They were steam-powered, coal-fired, belt-driven and studded with vibratodes as Rachel Maines, technology historian and author of The Technology of Orgasm explains. I thank her for introducing me to the term “vibratode,” and to the phrase “hedonizing technology.” She gives an eye-opening account of the social, medical and technological history of self-pleasure, replete with self-deceptions, hypocrisies and rooftop Chattanoogas.
But in any case, there’s the connection with hydrotherapy and
In this new installment in what future generations will one day refer to as ‘Paltry Wisdom,’ we provide helpful shopping tips for you, the consumer. Many of us will soon be awash in the drunken, regretful spectacle that is New Year’s Eve. Maybe you’ve been invited to attend a New Year’s party. Maybe you’re the kind of conscientious party guest who plans ahead and brings a gift for the host. …
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by Nick Glossop on August 9, 2013
The Blue Fairy from A.I. Artificial Intelligence
1. The robot who loved his ‘mom’ too much
2. The robot who loved whoever came into the room, too much
Kenji was part of an experiment involving several robots loaded with custom software designed to let them react emotionally to external stimuli. After some limited environmental conditioning, Kenji first demonstrated
Innumerable species play, and many – certainly many primates – laugh and tease and jest. But are we alone in our ability to grasp, appreciate, and delight in the absurd? How stands the octopus on Dada? (On his head-foot, of course.) As this video of the Maywa Denki group illustrates, true nonsense requires a most subtle and flexible mind, and whimsy takes dedication.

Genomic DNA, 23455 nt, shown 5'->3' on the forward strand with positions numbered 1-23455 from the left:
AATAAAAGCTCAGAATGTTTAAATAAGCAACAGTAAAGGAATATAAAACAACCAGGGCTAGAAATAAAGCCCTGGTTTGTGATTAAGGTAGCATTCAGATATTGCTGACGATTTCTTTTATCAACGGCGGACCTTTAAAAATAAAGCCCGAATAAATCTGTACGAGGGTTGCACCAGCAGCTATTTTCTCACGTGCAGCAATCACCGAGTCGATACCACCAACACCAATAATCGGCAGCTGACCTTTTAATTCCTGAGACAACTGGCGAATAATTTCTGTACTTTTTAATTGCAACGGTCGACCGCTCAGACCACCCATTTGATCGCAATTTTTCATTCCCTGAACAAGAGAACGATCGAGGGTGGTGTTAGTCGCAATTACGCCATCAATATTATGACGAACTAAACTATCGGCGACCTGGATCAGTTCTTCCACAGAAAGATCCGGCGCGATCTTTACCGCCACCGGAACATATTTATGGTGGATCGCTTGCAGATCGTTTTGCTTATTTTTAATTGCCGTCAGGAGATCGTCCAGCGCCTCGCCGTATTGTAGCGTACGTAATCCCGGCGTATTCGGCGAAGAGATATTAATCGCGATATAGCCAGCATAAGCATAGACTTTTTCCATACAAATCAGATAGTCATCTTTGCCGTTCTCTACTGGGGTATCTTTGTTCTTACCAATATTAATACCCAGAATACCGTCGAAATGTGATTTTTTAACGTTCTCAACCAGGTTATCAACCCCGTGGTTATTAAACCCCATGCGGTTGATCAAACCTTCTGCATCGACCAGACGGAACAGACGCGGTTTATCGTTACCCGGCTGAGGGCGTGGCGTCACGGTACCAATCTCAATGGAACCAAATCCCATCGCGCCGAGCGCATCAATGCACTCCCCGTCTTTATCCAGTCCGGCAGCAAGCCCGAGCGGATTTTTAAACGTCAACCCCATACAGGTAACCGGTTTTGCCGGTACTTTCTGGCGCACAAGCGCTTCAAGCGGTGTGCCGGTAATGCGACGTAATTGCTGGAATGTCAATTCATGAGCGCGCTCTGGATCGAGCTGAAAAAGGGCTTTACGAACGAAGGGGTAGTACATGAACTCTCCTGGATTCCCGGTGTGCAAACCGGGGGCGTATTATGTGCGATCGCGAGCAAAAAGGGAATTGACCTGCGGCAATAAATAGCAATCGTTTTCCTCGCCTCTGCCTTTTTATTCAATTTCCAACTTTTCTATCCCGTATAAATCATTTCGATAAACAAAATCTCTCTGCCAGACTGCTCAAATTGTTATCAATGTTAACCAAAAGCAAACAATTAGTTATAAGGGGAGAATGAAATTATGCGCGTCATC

Via Laughing Squid
Originally posted May 24, …
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Paul Root Wolpe, of Emory University, does not spend much time making an argument for clear ethical boundaries for the conduct of bio-technology, rather he just lists off some of the more startling greatest hits of the field, and the argument more or less makes itself: bio-luminescent monkeys, bug-bots, robo-rats, animals as donor part farms (mouse ears), computer chips comprised of self-aggregated rat neurons, creatures with neural implants that …
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Robots of Brixton
Brixton has degenerated into a disregarded area inhabited by London’s new robot workforce – robots built and designed to carry out all of the tasks which humans are no longer inclined to do. The mechanical population of Brixton has rocketed, resulting in unplanned, cheap and quick additions to the skyline.
The film follows the trials and tribulations of
No Sleep ‘Til… …well, just no sleep
Stickboy (drums) was created to exacting specifications. 4 arms, 2 legs, 1 head, no brain. he plays a Pearl 14 piece kit with double kick. stickboy junior, the bastard child of an unknown mother takes control of the hihat shuffle. inception date 2007
Fingers (guitar) joined stickboy in 2009 and brings 78 purpose built fingers, enough to play the entire fret
Click, pan and zoom the martian landscape through the lenses of the Curiosity rover.
h/t Alex Evstr…
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Recorded live in Boston, 1969 with a mic apparently tucked inside Lou Reed’s amp, this version of What Goes On is frankly awesome. Stick with it, there is a cumulative effect.2 comments
Earlier today the nuclear-powered Curiosity Rover successfully completed its 9-month space journey and touched down safely on the Red Planet. Images to be posted here as they become available.
Live screen-capture from NASA TV
What’s so special about the Curiosity?Comments Off
A Slice of the Soviet Music Underground
For almost as long as rock and roll has been played in the West, it has been heard in Russia. Soviet youth received its first large infusion of Western styles and sounds during the Seventh International Festival of Youth and Students, which took place in Moscow in 1957: “Thousands of real live young foreigners flooded into virginal Moscow. Among them were Jazz musicians,